Recent research shows that genetic factors play a greater role in the risk of early death from an infection than early death from other diseases such as cancer or heart disease. In 2012-2013, we analysed the genes (GWAS genotyping) of 1700 patients in the BSI registry who have participated in the Nord-Trøndelag Health Study (HUNT). Since then, all the participants in HUNT have been genotyped, so that we have now genotyped 2700 patients with sepsis and 65,000 controls in total. The genes of the frozen bacteria isolated from the patients’ blood will also be analysed.
We believe that information about the interaction between patients’ genetics, the clinical course of the disease and the genetics of the bacteria can identify new markers for development of serious disease and new treatment targets. Personalized treatment may soon enable more effective sepsis care. Read more about this in the PEST project.
We also have a large innovation project in progress, called “SepCease”, in which we will be working on developing a new type of ultrasound technology for early detection of changes in blood circulation in sepsis. Our clinical projects are observational studies of sepsis patients, as well as a large intervention study, “Stop Sepsis, Nurse”, which reduced sepsis mortality by 40% through close monitoring of patients with infections in an ordinary ward.
We have published several epidemiological studies where we have combined data from HUNT and the BSI registry, and identified several risk factors both for developing sepsis and for dying of it. Long-term effects for sepsis survivors are another area we are focusing on.
We carry out educational activities and information campaigns about sepsis, and we have created both e-learning programmes and information videos. If you need someone to talk about sepsis, you are welcome to contact us.
PErsonalized Sepsis diagnostics and Treatment PEST
Integrating genetic, microbial and clinical information to identify individual risk of death and severe disease.
Infections have been continuous and prominent threats to survival during human evolution, making innate response genes highly polymorphic. Probably surprising to many, genetic factors play a much more important role in the risk of death from infection than they do in the risk of death from cancer or heart disease. However, genetic risk factors for the latter have received much more attention than those for infectious diseases.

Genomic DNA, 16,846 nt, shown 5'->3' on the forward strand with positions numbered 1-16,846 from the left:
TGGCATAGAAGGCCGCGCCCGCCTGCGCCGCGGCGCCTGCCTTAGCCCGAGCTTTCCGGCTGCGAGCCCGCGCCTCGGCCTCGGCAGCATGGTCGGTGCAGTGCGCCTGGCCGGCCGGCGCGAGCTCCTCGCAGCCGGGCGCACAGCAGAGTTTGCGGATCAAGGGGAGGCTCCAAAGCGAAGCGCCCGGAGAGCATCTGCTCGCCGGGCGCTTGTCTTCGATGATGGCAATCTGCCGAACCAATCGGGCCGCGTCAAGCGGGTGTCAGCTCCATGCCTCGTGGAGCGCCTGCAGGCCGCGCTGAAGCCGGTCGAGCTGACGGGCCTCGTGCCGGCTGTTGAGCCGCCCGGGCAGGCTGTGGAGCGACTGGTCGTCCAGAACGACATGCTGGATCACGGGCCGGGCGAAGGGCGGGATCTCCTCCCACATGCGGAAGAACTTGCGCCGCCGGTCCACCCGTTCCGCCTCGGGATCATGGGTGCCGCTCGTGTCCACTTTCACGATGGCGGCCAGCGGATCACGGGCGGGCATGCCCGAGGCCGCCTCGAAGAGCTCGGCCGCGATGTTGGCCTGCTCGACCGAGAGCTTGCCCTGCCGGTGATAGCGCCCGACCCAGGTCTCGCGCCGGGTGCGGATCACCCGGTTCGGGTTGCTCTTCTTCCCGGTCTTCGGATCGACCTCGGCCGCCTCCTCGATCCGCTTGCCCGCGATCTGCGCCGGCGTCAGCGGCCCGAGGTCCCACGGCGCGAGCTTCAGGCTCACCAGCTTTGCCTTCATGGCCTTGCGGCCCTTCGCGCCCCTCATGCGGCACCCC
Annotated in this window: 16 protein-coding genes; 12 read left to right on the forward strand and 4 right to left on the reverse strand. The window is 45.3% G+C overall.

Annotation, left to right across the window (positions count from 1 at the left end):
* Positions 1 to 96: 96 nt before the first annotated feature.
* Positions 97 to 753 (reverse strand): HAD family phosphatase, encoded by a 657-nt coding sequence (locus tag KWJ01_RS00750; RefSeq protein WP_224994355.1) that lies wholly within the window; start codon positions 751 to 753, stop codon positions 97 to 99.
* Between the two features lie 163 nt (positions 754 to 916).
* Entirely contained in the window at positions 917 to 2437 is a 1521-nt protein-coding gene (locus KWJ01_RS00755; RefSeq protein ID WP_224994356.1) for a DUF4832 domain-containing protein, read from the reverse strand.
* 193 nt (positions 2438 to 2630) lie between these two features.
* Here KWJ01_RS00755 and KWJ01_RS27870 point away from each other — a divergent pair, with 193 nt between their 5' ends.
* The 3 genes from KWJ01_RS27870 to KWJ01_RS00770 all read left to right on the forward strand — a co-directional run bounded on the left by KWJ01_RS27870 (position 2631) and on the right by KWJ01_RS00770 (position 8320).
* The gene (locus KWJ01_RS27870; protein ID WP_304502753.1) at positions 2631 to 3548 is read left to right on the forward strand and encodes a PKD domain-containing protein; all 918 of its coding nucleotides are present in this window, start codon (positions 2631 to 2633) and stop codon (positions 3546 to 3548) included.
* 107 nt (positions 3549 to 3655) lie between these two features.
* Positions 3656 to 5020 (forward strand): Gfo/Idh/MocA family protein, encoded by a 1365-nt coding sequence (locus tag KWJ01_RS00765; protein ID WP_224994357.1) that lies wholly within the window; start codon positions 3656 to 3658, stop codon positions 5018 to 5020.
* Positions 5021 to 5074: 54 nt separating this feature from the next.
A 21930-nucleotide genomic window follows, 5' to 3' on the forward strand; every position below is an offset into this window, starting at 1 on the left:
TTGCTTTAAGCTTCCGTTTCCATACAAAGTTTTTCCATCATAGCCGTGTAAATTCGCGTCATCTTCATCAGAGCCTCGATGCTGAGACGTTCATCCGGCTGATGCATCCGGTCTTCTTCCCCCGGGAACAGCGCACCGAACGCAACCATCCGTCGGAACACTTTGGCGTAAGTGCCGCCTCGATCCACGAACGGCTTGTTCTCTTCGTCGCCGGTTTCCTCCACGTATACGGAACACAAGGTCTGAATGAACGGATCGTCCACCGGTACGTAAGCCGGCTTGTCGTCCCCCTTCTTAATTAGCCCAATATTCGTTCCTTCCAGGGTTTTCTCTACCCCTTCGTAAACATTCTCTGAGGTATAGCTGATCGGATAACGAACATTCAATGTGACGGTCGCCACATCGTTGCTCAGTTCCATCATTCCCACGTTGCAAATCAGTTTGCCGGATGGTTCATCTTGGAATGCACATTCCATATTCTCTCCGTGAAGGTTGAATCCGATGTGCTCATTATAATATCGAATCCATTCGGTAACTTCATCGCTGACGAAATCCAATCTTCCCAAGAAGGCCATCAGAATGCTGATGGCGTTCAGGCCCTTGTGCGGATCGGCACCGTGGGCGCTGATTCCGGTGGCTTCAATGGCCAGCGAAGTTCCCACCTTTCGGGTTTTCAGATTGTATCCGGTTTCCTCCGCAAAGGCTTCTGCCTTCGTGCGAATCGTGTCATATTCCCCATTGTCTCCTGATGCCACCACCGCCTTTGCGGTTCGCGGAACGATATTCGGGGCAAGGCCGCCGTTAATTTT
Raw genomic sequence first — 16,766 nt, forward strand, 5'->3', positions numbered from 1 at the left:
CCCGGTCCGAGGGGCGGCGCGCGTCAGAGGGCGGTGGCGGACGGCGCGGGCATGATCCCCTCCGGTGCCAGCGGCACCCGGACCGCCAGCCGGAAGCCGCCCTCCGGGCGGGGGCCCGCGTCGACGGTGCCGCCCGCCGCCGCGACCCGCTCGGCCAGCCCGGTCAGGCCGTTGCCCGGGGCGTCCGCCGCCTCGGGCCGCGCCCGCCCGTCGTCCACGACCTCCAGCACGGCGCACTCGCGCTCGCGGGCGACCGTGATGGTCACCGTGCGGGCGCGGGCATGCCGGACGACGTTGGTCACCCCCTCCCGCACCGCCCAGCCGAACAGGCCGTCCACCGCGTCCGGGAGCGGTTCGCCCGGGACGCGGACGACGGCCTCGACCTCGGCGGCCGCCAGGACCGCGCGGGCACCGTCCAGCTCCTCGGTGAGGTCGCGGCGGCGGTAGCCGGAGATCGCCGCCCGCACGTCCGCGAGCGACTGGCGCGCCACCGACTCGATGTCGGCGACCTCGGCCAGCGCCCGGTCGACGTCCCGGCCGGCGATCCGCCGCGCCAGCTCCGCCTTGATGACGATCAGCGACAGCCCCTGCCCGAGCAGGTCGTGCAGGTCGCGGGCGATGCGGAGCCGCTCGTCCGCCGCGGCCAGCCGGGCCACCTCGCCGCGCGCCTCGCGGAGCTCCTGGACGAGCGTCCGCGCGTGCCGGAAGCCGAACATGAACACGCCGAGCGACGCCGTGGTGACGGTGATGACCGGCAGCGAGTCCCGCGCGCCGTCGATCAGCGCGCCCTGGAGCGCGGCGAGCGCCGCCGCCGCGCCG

The primary objective of this project is to develop novel and personal diagnostics and treatment strategies for sepsis tailored to the specific biological and clinical characteristics of the individual patient.
By using unique Norwegian population-based follow-up studies, we propose to include detailed information on 78 000 participants that are all genotyped in HUNT-MI (70k in the HUNT study and 8k in the Tromsø survey). We have already identified >2000 with sepsis, all included in our existing sepsis registry, one of the world’s biggest sepsis cohorts with clinical and genetic information and the bacterial isolate. Since the microbe is isolated in only 30% of patients with sepsis, we estimate that the real number of sepsis cases among the 78 000 totals >7000 patients. Since ethical committee permission has been granted to abstract detailed information from EHR in all 78000, the PEST-project will be able to extract details of sepsis phenotype (early signs, clinical course, focus of infection, antibiotic use, treatment response, etc.), from community health through hospital and back. We have joined a unique multidisciplinary team of experts in medicine, computational science, and language science, -with collaborators as HEMIT, IBM and BigMed, which will make this feasible. This potentially very large cohort with phenotype, genotype and microbe will reveal possible novel personalized treatment-strategies for sepsis.